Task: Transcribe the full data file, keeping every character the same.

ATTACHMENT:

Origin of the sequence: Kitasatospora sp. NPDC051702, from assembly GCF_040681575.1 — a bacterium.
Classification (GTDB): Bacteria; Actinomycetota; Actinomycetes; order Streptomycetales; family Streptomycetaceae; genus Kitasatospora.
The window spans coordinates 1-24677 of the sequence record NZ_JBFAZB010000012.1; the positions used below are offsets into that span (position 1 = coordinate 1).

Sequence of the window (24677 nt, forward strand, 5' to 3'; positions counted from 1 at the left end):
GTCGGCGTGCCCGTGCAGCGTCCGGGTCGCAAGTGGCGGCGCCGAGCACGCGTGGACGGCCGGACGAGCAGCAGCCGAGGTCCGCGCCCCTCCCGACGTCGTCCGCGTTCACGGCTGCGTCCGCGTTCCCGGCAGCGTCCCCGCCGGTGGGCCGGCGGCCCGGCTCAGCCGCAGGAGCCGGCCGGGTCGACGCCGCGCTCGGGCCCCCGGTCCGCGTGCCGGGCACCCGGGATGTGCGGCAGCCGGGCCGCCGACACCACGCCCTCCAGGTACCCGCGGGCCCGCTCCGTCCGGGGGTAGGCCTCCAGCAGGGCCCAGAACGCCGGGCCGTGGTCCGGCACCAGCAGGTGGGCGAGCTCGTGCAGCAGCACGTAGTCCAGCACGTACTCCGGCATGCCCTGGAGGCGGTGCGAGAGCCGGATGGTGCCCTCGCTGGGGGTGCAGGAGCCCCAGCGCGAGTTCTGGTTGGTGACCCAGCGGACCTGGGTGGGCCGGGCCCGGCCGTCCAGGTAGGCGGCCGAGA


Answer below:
Origin of the sequence: Kitasatospora sp. NPDC051702, from assembly GCF_040681575.1 — a bacterium.
Classification (GTDB): Bacteria; Actinomycetota; Actinomycetes; order Streptomycetales; family Streptomycetaceae; genus Kitasatospora.
The window spans coordinates 1-24677 of the sequence record NZ_JBFAZB010000012.1; the positions used below are offsets into that span (position 1 = coordinate 1).

Sequence of the window (24677 nt, forward strand, 5' to 3'; positions counted from 1 at the left end):
GTCGGCGTGCCCGTGCAGCGTCCGGGTCGCAAGTGGCGGCGCCGAGCACGCGTGGACGGCCGGACGAGCAGCAGCCGAGGTCCGCGCCCCTCCCGACGTCGTCCGCGTTCACGGCTGCGTCCGCGTTCCCGGCAGCGTCCCCGCCGGTGGGCCGGCGGCCCGGCTCAGCCGCAGGAGCCGGCCGGGTCGACGCCGCGCTCGGGCCCCCGGTCCGCGTGCCGGGCACCCGGGATGTGCGGCAGCCGGGCCGCCGACACCACGCCCTCCAGGTACCCGCGGGCCCGCTCCGTCCGGGGGTAGGCCTCCAGCAGGGCCCAGAACGCCGGGCCGTGGTCCGGCACCAGCAGGTGGGCGAGCTCGTGCAGCAGCACGTAGTCCAGCACGTACTCCGGCATGCCCTGGAGGCGGTGCGAGAGCCGGATGGTGCCCTCGCTGGGGGTGCAGGAGCCCCAGCGCGAGTTCTGGTTGGTGACCCAGCGGACCTGGGTGGGCCGGGCCCGGCCGTCCAGGTAGGCGGCCGAGA